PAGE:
digital cultural heritage: FUTURE VISIONS 2017 London symposium
13 November 2017–15 November 2017, 9:00 am–5:00 pm
Innovative new data collection and digital visualisation techniques can capture and share historic artefacts, places and practices faster, in greater detail and amongst a wider community than ever before.
- Sold out
The Bartlett Real Estate Institute & the University of Queensland
UCLHere eastLondonE15 2GWUnited Kingdom
Yet for many, gaps still exist between these evolving technologies and their application in everyday heritage practice. Following the success of a sister conference in Brisbane, Australia in April 2017, this symposium will focus on the emerging disciplines of digital cultural heritage and the established practice of heritage management. It will provide a platform for critical debate between those developing and applying innovative digital technology, and those seeking to integrate best practice into the preservation, presentation and sustainable management of cultural heritage.
This symposium is designed to encourage critical debate across a wide range of heritage-related disciplines.
- Early bird - £195 (available until 30 October 2017)
- Full rate - £225
- Student rate - £150
- One day rate - £125
Professor Sarah Kenderdine (EPFL, Switzerland)
In widely exhibited installation works, she has amalgamated cultural heritage with new media art practice, especially in the realms of interactive cinema, augmented reality and embodied narrative.
Sarah is currently Professor of Digital Museology in the College of Humanities at EPFL, Switzerland.
Professor Andong Lu (Nanjing University, China)
Professor Lu has published widely in academic journals, including the Journal of Architecture, arq: Architectural Research Quarterly, Time + Architecture and World Architecture, etc. He co-edited with François Penz the Urban Cinematics (University of Chicago Press, 2011) and with Wowo Ding and Arie Graafland the Cities in Transition (NAi010 Press, 2015).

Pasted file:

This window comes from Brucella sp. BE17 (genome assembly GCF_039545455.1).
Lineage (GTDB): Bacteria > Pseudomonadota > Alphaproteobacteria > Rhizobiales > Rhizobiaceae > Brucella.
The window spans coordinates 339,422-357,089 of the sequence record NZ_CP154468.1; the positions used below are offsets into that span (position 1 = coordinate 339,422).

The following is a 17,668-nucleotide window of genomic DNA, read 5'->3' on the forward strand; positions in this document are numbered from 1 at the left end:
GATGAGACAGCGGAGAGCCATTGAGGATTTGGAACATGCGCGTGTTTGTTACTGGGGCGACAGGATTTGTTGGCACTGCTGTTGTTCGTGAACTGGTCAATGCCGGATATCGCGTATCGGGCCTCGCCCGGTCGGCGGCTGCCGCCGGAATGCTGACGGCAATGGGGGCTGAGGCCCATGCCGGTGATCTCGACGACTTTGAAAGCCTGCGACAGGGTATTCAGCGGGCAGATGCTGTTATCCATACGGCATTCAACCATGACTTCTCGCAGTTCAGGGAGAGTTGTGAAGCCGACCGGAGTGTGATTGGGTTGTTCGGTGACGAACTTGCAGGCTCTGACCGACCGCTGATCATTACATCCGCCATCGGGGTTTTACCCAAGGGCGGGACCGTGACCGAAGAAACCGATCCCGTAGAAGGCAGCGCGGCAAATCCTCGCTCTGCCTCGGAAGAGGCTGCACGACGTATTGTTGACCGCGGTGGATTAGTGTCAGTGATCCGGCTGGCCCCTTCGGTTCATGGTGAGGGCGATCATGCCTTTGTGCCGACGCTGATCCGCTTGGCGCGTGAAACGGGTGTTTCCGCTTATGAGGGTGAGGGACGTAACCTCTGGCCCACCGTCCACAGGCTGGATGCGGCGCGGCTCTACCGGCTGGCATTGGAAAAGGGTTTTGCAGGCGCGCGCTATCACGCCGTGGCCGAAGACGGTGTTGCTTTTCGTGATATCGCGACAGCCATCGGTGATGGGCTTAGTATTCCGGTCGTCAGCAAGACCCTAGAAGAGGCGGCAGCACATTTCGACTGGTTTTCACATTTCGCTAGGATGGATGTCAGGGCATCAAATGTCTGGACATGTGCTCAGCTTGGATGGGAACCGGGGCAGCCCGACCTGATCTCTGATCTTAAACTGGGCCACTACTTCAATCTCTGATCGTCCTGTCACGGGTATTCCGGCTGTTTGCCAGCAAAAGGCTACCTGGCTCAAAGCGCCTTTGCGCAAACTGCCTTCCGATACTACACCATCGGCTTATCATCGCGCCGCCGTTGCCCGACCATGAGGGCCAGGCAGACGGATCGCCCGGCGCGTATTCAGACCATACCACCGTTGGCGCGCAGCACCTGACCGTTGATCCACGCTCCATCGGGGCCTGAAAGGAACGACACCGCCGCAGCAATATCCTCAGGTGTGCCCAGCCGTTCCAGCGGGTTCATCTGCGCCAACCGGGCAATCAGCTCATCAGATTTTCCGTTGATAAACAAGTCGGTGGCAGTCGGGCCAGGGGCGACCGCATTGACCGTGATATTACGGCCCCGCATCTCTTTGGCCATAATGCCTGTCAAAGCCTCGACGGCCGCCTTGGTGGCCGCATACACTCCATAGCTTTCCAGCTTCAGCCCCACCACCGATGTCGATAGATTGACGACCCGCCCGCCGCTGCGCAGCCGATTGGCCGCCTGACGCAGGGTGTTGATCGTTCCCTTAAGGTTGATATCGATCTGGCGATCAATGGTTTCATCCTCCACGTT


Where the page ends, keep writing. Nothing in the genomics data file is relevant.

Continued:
He is working on Steady Steps Forwards: Reflective Architectural Practice in China, a special issue of Architecture Design (forthcoming 2018). He is an architect, curator and filmmaker. His current research focuses on modern vernacular heritages in China, including early-20th century cocoonery architecture and the wetland settlements in the Yangtze Delta region.
Mr Tim Williams, FSA (University College London)
Mr Williams’ background is in urban archaeology, especially Roman, Islamic & Central Asian; approaches to complex stratigraphy; and archaeological site management. He worked for the Department of Urban Archaeology (Museum of London), between 1981-1991, and then was Head of Archaeology Commissions at English Heritage, before joining UCL in 2002, and has undertaken long running projects in Beirut, Lebanon & Merv, Turkmenistan.
His current research focuses on the development of urbanism along the Silk Roads. He is an ICOMOS expert member on advisory missions and panels, and undertook the ICOMOS thematic study of the Silk Roads, which moved away from the emphasis on east-west interaction by exploring the complexity and dynamics of cultural exchange. It provided the basis for the UNESCO World Heritage nomination strategy for the Silk Roads.
He is now working on the South Asian Silk Roads project, and assisting the Kingdom of Bhutan to develop its national heritage inventory using the Getty Conservation Institute’s open source system ARCHES.